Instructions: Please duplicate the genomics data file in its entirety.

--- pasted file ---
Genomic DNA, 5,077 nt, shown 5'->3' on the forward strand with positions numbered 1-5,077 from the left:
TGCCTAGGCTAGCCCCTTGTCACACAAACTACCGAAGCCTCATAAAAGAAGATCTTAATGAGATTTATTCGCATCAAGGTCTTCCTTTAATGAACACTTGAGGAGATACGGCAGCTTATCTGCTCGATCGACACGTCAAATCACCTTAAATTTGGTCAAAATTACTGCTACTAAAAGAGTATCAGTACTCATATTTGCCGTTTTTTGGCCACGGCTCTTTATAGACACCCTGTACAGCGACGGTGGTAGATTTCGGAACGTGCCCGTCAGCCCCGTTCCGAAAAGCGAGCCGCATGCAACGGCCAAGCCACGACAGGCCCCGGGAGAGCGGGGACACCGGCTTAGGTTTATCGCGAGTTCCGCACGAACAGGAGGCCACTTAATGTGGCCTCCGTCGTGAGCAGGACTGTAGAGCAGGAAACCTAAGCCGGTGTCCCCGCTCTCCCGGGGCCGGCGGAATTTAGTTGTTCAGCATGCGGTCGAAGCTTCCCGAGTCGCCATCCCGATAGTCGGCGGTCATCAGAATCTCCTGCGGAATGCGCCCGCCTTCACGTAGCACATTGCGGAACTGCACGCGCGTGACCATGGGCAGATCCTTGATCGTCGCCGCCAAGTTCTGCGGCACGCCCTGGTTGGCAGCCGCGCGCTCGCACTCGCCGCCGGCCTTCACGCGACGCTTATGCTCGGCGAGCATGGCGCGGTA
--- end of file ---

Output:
Genomic DNA, 5,077 nt, shown 5'->3' on the forward strand with positions numbered 1-5,077 from the left:
TGCCTAGGCTAGCCCCTTGTCACACAAACTACCGAAGCCTCATAAAAGAAGATCTTAATGAGATTTATTCGCATCAAGGTCTTCCTTTAATGAACACTTGAGGAGATACGGCAGCTTATCTGCTCGATCGACACGTCAAATCACCTTAAATTTGGTCAAAATTACTGCTACTAAAAGAGTATCAGTACTCATATTTGCCGTTTTTTGGCCACGGCTCTTTATAGACACCCTGTACAGCGACGGTGGTAGATTTCGGAACGTGCCCGTCAGCCCCGTTCCGAAAAGCGAGCCGCATGCAACGGCCAAGCCACGACAGGCCCCGGGAGAGCGGGGACACCGGCTTAGGTTTATCGCGAGTTCCGCACGAACAGGAGGCCACTTAATGTGGCCTCCGTCGTGAGCAGGACTGTAGAGCAGGAAACCTAAGCCGGTGTCCCCGCTCTCCCGGGGCCGGCGGAATTTAGTTGTTCAGCATGCGGTCGAAGCTTCCCGAGTCGCCATCCCGATAGTCGGCGGTCATCAGAATCTCCTGCGGAATGCGCCCGCCTTCACGTAGCACATTGCGGAACTGCACGCGCGTGACCATGGGCAGATCCTTGATCGTCGCCGCCAAGTTCTGCGGCACGCCCTGGTTGGCAGCCGCGCGCTCGCACTCGCCGCCGGCCTTCACGCGACGCTTATGCTCGGCGAGCATGGCGCGGTA